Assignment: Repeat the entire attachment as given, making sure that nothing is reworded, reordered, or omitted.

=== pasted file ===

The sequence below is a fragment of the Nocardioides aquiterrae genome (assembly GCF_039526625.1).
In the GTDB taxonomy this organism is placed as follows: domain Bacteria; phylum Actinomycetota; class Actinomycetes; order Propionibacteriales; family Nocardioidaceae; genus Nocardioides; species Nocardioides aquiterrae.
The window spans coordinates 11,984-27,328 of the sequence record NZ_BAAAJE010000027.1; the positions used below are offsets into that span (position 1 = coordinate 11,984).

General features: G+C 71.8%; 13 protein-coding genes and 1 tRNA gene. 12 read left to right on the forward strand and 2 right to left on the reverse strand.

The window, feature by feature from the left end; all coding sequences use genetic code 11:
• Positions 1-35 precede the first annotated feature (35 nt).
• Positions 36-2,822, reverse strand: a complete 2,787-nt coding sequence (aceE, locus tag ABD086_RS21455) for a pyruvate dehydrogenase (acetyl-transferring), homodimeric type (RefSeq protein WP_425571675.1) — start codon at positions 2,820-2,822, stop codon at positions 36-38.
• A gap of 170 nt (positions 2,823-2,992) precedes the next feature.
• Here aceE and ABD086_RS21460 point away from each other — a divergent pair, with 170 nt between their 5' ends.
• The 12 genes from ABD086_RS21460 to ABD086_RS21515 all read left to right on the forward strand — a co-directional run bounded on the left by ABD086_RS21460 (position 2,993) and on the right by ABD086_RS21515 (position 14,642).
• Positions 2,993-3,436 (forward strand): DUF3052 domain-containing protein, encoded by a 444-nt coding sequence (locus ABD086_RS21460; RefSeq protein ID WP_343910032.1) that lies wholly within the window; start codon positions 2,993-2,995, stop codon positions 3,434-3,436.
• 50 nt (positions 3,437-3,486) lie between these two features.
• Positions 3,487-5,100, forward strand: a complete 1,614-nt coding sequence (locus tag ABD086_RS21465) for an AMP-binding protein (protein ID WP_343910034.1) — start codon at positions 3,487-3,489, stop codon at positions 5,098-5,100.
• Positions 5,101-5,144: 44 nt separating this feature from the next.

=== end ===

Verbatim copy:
The sequence below is a fragment of the Nocardioides aquiterrae genome (assembly GCF_039526625.1).
In the GTDB taxonomy this organism is placed as follows: domain Bacteria; phylum Actinomycetota; class Actinomycetes; order Propionibacteriales; family Nocardioidaceae; genus Nocardioides; species Nocardioides aquiterrae.
The window spans coordinates 11,984-27,328 of the sequence record NZ_BAAAJE010000027.1; the positions used below are offsets into that span (position 1 = coordinate 11,984).

General features: G+C 71.8%; 13 protein-coding genes and 1 tRNA gene. 12 read left to right on the forward strand and 2 right to left on the reverse strand.

The window, feature by feature from the left end; all coding sequences use genetic code 11:
• Positions 1-35 precede the first annotated feature (35 nt).
• Positions 36-2,822, reverse strand: a complete 2,787-nt coding sequence (aceE, locus tag ABD086_RS21455) for a pyruvate dehydrogenase (acetyl-transferring), homodimeric type (RefSeq protein WP_425571675.1) — start codon at positions 2,820-2,822, stop codon at positions 36-38.
• A gap of 170 nt (positions 2,823-2,992) precedes the next feature.
• Here aceE and ABD086_RS21460 point away from each other — a divergent pair, with 170 nt between their 5' ends.
• The 12 genes from ABD086_RS21460 to ABD086_RS21515 all read left to right on the forward strand — a co-directional run bounded on the left by ABD086_RS21460 (position 2,993) and on the right by ABD086_RS21515 (position 14,642).
• Positions 2,993-3,436 (forward strand): DUF3052 domain-containing protein, encoded by a 444-nt coding sequence (locus ABD086_RS21460; RefSeq protein ID WP_343910032.1) that lies wholly within the window; start codon positions 2,993-2,995, stop codon positions 3,434-3,436.
• 50 nt (positions 3,437-3,486) lie between these two features.
• Positions 3,487-5,100, forward strand: a complete 1,614-nt coding sequence (locus tag ABD086_RS21465) for an AMP-binding protein (protein ID WP_343910034.1) — start codon at positions 3,487-3,489, stop codon at positions 5,098-5,100.
• Positions 5,101-5,144: 44 nt separating this feature from the next.